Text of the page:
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Thread: Surface planer or Joiner

  1. #1
    Jason Hanna Guest

    Surface planer or Joiner

    I am about ready to purchase my first planer or joiner. I have been very happy with the quality of cut from a well set up table saw with a good blade. This makes me want to go for the planer first.

    Most of what I buy is surfaced two sides and straight line ripped, but I would buy rough if I found a source. It would still be nice to be able to clean up the surfaces and adjust the thickness of what I currently buy.

    Is it possible to surface rough wood without a joiner? I am ok with using jigs to get a first straight edge on the table saw, but from what I see on wood working shows, you need a 12" joiner to surface the first side wide. Can you do this with a planer instead of the joiner if the board is reasonable straight? It will more than likely be a long while before I can own a monster joiner because of $ and space. Is it a good plan to start with the planer?

  2. #2
    Join Date
    Dec 2006
    Location
    Kanasas City, MO
    Posts
    1,787
    Jason,
    Search here for a planer sled... you can surface both face sides with one in place of a jointer. Many threads here on them.....
    I thought about going with the planer first and a sled, but upon further review I thought about the time needed for "jointing" on the planer sled was going to make rough stock prep sloooooow for more than a few board feet. As the shimming of each board would be time consuming, IMO.
    FWIW, I opted for an 8" jointer as I was buying S2S or S4S material which is usually a pretty constant thickness.... so I decided on being able to egde joint after dimensional ripping as well as face joint out any slight cupping-bowing.
    FWIW I can prep 100 BF in a day easily, and it's a nice break from fine WW'ing once in awhile.. more of the "grip it n rip it" philosophy versus joinery etc.....
    Oh yeah, some sort of chip -dust collection is a priority with either tool too.
    Advice at least worth whatcha paid for it.

    Greg

  3. #3
    Join Date
    Nov 2004
    Location
    Belden, Mississippi
    Posts
    2,201
    I opted for the planer as a first piece. Don't mind using the sled 'cause I don't use that much rough cut stuff. Kinda what ya have room and the bucks to buy.
    Bill

  4. #4
    Join Date
    Mar 2005
    Location
    Pickering, Ontario.
    Posts
    336
    Jason, most go for a planner first which can produce a pretty good flat and parallel surface if you start with a decent board. A good glue-line blade on the TS can produce decent smooth results and careful attention to setting the bevel at 90 deg dead on, or alternating cut boards top and bottom, can get you by for edge jointing. The benefit of having both is when your expectation for quality moves from "acceptable" to something higher.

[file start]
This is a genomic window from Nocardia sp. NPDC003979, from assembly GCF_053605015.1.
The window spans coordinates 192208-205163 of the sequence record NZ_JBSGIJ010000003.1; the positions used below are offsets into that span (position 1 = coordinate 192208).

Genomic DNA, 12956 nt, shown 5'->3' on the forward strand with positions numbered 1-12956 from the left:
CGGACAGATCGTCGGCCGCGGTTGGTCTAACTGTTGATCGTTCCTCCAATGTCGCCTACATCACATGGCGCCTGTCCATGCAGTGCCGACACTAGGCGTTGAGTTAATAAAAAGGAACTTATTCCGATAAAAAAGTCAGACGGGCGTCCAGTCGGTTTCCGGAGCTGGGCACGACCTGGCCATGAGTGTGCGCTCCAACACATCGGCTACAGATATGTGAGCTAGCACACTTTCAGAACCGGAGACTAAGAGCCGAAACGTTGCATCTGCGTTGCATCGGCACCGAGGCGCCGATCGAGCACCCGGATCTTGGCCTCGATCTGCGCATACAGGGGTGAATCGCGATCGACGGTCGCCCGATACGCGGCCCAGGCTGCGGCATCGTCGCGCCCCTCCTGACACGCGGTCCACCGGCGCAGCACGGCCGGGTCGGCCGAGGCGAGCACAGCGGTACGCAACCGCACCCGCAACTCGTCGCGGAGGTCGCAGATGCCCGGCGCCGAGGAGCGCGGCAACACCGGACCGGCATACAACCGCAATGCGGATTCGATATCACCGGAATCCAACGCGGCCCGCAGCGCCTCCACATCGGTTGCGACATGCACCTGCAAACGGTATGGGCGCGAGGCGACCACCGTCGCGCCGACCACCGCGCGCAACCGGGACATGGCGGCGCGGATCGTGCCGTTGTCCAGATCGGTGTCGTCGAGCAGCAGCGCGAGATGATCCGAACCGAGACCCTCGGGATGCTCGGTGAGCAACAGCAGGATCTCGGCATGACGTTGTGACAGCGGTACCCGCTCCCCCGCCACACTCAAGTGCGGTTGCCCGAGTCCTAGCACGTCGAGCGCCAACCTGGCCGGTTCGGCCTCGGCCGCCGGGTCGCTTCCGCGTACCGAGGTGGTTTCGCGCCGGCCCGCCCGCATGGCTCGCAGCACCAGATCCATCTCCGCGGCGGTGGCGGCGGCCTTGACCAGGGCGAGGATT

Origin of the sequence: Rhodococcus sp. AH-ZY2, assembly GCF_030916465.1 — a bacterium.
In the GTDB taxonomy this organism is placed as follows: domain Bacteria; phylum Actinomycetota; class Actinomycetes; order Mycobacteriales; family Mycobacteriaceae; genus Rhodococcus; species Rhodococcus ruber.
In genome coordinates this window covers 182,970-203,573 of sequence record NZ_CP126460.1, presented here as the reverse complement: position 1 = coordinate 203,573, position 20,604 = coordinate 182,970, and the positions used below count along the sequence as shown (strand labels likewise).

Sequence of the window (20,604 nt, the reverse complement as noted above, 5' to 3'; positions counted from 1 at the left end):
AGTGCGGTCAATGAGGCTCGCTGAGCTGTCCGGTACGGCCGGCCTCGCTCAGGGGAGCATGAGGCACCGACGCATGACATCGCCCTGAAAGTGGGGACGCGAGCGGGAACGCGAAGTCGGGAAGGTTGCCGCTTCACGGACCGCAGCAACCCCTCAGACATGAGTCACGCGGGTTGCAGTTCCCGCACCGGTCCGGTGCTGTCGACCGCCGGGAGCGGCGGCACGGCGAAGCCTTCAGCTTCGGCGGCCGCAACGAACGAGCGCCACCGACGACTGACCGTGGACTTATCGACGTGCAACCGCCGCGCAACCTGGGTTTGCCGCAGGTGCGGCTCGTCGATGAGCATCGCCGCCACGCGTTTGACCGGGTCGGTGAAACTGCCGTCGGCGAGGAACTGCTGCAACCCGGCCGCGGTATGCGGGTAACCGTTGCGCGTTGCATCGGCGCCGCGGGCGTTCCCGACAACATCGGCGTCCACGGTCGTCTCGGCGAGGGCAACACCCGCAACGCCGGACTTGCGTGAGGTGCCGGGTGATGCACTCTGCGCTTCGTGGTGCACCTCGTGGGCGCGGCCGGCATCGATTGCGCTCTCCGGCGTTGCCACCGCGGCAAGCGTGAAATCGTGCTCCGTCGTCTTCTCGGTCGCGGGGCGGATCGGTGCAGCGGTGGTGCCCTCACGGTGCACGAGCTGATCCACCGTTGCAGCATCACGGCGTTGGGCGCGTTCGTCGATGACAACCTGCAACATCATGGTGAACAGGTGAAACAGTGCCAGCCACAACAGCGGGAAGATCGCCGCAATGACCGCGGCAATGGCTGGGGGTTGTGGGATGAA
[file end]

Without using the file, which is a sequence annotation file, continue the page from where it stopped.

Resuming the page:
5. #5
    ... and for edge jointing Woodcraft has the Whiteside Glue Joint Bit on sale for $41 instead of $55 (http://www.woodcraft.com/family.aspx...fcode=75IN11RL). I'm hoping to get by the store this weekend and get one.

    Though you'd have to pry my jointer from my cold, dead fingers!

    Jack

  6. #6
    Join Date
    Dec 2006
    Location
    Toronto Ontario
    Posts
    6,505
    Hi Jason, i think part of the confusion over the jointer/planer issue is nomenclature.

    A jointer should be called a planer because it's function is the same as a hand plane, it makes a surface flat or planar. (Of course it also can a put an edge at a controlled angle from a face).

    A Planer should be called a thicknesser, or parallerer since it only makes a board a given thickness, or puts a paraller face on a board. Start out with material that isn't flat, wind up with a second face that is parallel, but not flat.

    Most people opt for an 8 inch jointer, since that covers most of the wood we use, after that you glue up pieces to go wider.

    A jointer makes a flat surface that all other machining operations reference from, including the planer. If the original surface isn't flat and straight, all other operations suffer.

    The planer has a simple job, make a face parallel to the reference face.

    You can use a sled in a planer, however it doesn't work as well as a jointer, since the sled will not be rigid enough, or straight enough.

    That's why jointers are expensive, and planers aren't, you have pay for the long, precise tables on a jointer.

    If you are just starting out, you might want to consider a combination machine. I am considering selling my 8 inch jointer and 15 inch planer to purchase a 12 inch combination machine.

    There's no ther way for me to have a 12 jointer, as they are too large for my shop.

    Regards, Rod.

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